SOURCE

https://www.salk.edu/news-release/how-old-are-your-organs-to-scientists-surprise-organs-are-a-mix-of-young-and-old-cells/

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Stem Cells Differentiated into Insulin-Producing Cells in Mice

Reported: Irina Robu, PhD

Dr. Douglas Melton team from Harvard University funded in part by NIH’s National Institute of Diabetes and Digestive and Kidney Diseases set out to transform stem cells into beta cells that have the potential to replace damaged beta cells. While scientists have been able to change stem cells into insulin-producing cells, these cells don’t have markers that indicate they are beta cells, and they aren’t responsive to glucose.

Since diabetes is a disorder of elevated blood sugars where the body does not harvest enough insulin to meet where the body does not harvest enough insulin to respond properly to the insulin being made. When blood glucose levels rise, beta cells in the pancreas normally make the hormone insulin. Insulin triggers cells throughout the body to take up sugar from the blood. In type 2 diabetes, the most common form, tissues in the body lose their sensitivity to insulin, and pancreatic beta cells can’t make enough insulin to keep glucose levels in check. In type 1 diabetes, the body’s own immune system attacks and destroys beta cells. High blood glucose levels can lead to heart disease, blindness, and other health problems over time.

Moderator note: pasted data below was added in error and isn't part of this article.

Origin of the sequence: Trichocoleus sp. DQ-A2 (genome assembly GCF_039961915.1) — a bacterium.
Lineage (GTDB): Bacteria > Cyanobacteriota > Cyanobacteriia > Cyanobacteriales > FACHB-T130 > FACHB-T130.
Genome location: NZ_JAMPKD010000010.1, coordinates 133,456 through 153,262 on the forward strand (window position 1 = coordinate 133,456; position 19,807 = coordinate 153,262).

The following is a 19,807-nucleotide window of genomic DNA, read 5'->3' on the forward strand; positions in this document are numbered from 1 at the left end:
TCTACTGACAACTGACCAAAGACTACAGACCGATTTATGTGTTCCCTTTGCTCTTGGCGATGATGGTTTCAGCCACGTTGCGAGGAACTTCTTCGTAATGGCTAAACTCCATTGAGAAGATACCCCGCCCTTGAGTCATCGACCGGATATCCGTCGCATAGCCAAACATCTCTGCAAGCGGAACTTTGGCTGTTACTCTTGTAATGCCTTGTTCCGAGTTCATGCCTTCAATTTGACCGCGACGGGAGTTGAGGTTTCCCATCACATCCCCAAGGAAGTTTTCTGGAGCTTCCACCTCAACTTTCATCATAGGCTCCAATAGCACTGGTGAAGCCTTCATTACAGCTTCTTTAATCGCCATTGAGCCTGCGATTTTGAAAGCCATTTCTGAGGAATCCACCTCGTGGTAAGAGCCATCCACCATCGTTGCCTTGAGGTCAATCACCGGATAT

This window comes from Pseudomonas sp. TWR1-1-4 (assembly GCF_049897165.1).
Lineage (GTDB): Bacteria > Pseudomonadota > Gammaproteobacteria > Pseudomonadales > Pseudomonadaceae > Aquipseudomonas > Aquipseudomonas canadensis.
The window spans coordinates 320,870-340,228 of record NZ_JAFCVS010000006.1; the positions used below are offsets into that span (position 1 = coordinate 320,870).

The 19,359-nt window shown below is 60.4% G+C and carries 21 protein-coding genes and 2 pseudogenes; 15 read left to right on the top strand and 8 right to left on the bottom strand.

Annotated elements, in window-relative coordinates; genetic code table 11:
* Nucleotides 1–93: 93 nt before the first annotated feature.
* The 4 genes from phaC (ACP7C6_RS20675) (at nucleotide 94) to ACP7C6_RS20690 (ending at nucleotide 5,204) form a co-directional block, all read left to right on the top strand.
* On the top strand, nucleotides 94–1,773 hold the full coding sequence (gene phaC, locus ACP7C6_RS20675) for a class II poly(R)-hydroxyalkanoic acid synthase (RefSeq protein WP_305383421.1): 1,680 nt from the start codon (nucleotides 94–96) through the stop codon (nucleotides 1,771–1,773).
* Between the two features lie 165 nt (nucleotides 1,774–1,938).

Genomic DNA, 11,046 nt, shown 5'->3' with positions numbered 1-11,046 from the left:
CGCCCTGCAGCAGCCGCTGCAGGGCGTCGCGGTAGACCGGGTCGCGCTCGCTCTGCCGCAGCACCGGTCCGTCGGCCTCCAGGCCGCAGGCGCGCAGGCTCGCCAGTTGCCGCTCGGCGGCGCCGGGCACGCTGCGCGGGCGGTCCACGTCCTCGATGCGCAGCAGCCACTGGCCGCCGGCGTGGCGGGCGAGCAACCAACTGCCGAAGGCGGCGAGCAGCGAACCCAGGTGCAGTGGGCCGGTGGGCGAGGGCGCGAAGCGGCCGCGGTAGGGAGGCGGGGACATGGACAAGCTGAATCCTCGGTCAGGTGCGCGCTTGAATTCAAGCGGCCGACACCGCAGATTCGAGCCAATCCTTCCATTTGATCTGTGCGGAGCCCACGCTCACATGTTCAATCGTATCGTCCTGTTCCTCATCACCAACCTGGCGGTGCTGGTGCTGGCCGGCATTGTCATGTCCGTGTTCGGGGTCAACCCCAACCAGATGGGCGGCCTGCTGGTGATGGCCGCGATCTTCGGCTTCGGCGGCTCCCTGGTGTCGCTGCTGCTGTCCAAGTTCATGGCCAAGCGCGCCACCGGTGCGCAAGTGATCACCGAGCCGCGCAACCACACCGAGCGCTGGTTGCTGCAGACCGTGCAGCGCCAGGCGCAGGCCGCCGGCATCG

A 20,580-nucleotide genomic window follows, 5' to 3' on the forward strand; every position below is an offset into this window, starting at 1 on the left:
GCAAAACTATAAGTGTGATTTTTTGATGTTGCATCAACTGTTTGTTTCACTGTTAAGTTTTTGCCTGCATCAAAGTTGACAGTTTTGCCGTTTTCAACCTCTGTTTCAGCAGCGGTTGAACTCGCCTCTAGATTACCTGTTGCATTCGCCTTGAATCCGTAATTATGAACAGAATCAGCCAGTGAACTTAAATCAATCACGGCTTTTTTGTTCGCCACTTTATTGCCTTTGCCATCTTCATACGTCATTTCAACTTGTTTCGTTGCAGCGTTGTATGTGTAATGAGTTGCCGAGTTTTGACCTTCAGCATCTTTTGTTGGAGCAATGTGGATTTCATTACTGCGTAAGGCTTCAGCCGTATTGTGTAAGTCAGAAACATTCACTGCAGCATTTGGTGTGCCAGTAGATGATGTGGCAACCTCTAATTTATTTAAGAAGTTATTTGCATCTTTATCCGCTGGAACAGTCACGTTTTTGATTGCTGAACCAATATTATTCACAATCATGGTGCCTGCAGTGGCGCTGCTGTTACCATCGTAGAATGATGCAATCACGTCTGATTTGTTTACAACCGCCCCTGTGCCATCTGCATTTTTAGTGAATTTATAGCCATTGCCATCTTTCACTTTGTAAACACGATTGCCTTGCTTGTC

One approach to treat diabetes is to replace destroyed beta cells. Transplanted human pancreatic cells from deceased donors have been successfully used to treat people with type 1 diabetes. But this method is restricted by the accessibility of donor cells and the side effects of immunosuppression. The other approach is to develop functioning beta cells from stem cells which have the potential to transform into many different cell types. These cells can grow indefinitely in the laboratory and can differentiate, into any cell type found in the body.
In this experiment, the researchers grew a human embryonic stem cell line and 2 human-induced pluripotent stem cell lines in a culture system that allowed them to produce large numbers of cells. The researchers tested more than 150 combinations of over 70 compounds to figure out a method to produce functional human beta cells from the cultured stem cells which when added in exact combinations over a period of several weeks, they transformed human pluripotent stem cells into beta cells that functioned similarly to normal adult beta cells.